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"Cleaning anodized aluminium on 1950's aircraft"


How would one clean 18 years of crud and streaks off of a Boeing 337 Stratocruiser (actually a KC-97G)?

The aircraft has been sitting outside for 18 years in WY. It is now at the Minneapolis St Paul Airport after its only flight in 18 years on 3 Nov 2000.

The skin of the aircraft appears to be shiny aluminium - I assume anodized - and I do not want to damage it in any way as we try to clean it. But it has lots of white streaks so dirt, salts (acid rain?), and other deposits. You can actually feel the height of the streaks on the lower part of the fuselage.

What will cut the dirt and streaks to restore the shine without cutting the surface of the skin? Is "Nevr-Dull [affil. link to info/product on Amazon]" safe on this skin? Is there specific cleaners for this type of aircraft skin?

Thanks for any advice and help.

Kirk Ransom
- Minnetonka, Minnesota USA


If you can feel the surface imperfections you are describing, then you cannot clean it away. Mechanical buffing and polishing methods + re-anodizing is pretty much the only way to restore the finish to a semi-new look.

Matthew Stiltner
- Toledo, Ohio


You might try some of the corrosion removers from Cortec. It will make buffing easier afterward because it will remove the hard layer. The aluminum oxide that forms the streaks is very hard and abrasive. You also need to be treating the areas that are under the rivet heads, in seams and faying surfaces. That is where most of your corrosion is starting. The Cortec products will leave a vapor corrosion inhibitor in these areas to reduce the possibility of further corrosion damage. Using their VCI 415 Aircraft wash (Specified by the Coast Guard) will also help keep the bird from corroding.

You have to do everything you can to inhibit corrosion on these aircraft because it is very expensive to fix them if you don't. I have a friend with a B25 that just found out how expensive it can be.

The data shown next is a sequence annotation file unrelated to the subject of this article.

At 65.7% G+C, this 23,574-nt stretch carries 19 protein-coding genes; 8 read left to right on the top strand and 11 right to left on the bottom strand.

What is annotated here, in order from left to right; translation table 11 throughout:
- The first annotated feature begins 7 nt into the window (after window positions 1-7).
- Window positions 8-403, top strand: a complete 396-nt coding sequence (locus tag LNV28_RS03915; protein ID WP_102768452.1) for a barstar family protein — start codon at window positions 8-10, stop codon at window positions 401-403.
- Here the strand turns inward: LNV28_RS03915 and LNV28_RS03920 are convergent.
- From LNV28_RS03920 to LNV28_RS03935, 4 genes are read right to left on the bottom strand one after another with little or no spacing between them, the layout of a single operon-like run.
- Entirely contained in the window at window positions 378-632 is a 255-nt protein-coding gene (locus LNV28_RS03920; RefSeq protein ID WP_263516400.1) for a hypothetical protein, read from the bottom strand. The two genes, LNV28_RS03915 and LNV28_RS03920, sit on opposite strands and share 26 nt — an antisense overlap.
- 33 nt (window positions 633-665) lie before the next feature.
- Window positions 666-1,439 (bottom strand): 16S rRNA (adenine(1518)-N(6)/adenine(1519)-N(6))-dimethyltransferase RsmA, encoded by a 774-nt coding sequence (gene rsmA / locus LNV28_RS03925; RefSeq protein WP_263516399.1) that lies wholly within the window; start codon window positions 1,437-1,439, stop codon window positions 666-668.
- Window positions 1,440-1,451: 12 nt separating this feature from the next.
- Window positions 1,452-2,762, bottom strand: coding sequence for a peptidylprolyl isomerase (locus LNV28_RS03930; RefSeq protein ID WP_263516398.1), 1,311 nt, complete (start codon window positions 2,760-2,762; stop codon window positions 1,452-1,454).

Frederick Diekman
- Streamwood, Illinois


Do you know what squadrons that KC-97G 53-0218 belonged to? I have a website with old color photos of KC-97s in action. You can see what the metal used to look like. E-mail me at kcboomer@pacbell.net to get the information.

Jim Webb
USAF - Travis AFB, California


In answer to the question of what units 218 belonged to. Aircraft 218 was assigned to the 384th AREFS Westover AFB, Mass from Oct 1955 thru at least May of 1962. It was assigned in block number aircraft 53-0218 thru 0239. Can see this info at KC 97f then down to 4050th ARW Westover.

Ed Townsend
- Summit Station, Ohio, USA

June 2, 2011

I have a Seabee RC-4 from 1947 with an aluminium finish (unpainted)

It has corrosion or aluminum oxide which has left hard resistant white streaks and/or spots on the surface which is very difficult to remove. I have used products such as Permagard both abrasive cleaner and non abrasive which works without cutting too deep into the bare metal but the traces reappear after a while.

6916-2 6916-3

How and what can I do to prevent this further? my understanding is to use wet sandpaper like on boats and cut the first layer of oxidation and protect it straight away to prevent and slow down the reaction of oxidation.

magnus christoffersen
aircraft restorer - Karlstad, Sweden

June 7, 2011

Try next webpage tighar.org/Projects/Histpres/guide.html. I think that you must use some sort of protective finish too (phosphate, or chromate based + clearcoat). Hope it helps and good luck!

Goran Budija
- Zagreb, Croatia

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